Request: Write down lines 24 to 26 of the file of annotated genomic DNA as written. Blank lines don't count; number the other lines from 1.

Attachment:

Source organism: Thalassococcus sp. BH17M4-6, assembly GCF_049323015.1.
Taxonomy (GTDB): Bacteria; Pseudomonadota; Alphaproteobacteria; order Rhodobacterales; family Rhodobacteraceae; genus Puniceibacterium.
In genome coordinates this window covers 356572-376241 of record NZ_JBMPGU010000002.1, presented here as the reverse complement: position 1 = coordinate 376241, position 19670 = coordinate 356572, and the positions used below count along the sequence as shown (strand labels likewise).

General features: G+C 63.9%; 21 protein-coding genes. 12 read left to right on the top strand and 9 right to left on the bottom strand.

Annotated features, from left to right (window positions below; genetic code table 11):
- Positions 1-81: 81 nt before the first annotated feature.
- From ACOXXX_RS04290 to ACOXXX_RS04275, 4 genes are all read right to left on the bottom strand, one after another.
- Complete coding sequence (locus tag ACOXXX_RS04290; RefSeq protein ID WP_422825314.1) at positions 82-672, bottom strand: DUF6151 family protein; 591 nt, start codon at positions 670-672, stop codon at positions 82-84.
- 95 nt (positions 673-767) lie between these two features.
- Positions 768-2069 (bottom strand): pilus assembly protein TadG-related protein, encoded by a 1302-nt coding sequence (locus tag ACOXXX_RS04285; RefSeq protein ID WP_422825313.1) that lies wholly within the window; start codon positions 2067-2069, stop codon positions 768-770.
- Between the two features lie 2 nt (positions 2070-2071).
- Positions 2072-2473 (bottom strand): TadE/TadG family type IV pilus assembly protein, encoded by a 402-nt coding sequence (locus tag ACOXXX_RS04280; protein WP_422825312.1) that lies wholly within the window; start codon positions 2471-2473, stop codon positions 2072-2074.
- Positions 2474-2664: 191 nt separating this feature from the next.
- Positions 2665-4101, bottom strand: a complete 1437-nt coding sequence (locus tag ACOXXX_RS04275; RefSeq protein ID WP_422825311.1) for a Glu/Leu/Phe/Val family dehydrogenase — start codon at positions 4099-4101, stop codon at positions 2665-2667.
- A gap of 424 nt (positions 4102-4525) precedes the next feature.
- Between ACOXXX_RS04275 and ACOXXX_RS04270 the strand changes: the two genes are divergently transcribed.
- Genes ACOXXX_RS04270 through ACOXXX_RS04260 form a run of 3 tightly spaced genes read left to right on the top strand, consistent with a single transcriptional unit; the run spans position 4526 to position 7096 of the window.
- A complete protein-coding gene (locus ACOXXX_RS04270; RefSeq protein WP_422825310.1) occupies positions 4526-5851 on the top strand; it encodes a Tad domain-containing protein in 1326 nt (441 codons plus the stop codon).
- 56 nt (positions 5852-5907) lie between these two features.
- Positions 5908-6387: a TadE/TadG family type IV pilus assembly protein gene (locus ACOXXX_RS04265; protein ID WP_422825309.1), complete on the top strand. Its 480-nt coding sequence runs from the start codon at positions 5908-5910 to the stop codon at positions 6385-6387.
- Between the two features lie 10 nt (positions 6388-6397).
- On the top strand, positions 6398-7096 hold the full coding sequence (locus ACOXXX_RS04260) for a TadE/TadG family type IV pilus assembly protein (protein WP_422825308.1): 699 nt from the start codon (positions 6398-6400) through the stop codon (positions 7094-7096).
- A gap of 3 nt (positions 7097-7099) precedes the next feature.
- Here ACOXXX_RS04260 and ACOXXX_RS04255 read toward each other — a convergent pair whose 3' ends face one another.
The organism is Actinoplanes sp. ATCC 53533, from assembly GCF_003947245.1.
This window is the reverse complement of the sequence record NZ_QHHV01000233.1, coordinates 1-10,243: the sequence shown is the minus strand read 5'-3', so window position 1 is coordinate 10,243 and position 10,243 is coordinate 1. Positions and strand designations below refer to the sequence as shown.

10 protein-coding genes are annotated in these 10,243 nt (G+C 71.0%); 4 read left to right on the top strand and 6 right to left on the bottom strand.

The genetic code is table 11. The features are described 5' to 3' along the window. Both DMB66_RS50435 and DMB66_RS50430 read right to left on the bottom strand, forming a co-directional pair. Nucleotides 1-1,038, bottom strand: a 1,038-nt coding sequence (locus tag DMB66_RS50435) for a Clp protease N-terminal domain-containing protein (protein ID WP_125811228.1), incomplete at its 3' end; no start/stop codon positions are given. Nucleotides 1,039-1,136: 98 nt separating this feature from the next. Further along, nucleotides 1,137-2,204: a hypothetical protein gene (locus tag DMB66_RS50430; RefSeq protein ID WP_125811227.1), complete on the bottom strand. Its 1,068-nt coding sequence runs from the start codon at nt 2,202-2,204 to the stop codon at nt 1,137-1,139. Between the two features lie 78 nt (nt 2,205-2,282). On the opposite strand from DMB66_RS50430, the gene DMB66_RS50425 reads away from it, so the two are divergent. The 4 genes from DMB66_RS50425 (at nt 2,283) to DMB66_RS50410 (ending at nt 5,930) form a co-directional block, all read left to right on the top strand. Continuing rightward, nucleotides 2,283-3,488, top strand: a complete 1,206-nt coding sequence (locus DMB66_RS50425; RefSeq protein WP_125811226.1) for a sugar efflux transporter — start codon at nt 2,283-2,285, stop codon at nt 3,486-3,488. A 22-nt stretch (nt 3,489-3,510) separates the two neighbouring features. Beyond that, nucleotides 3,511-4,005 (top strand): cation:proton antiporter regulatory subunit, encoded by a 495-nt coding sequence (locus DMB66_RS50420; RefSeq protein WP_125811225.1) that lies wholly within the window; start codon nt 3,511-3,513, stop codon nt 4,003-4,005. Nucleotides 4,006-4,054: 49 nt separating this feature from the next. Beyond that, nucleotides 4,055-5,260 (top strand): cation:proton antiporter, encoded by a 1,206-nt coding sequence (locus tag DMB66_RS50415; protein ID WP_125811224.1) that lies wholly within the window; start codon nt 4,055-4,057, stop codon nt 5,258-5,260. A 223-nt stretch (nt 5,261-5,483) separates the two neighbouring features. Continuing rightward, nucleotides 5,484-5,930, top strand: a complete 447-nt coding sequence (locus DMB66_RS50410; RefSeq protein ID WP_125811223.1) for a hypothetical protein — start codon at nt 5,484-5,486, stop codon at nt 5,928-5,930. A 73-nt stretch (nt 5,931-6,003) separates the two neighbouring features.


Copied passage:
- Here ACOXXX_RS04260 and ACOXXX_RS04255 read toward each other — a convergent pair whose 3' ends face one another.
The organism is Actinoplanes sp. ATCC 53533, from assembly GCF_003947245.1.
This window is the reverse complement of the sequence record NZ_QHHV01000233.1, coordinates 1-10,243: the sequence shown is the minus strand read 5'-3', so window position 1 is coordinate 10,243 and position 10,243 is coordinate 1. Positions and strand designations below refer to the sequence as shown.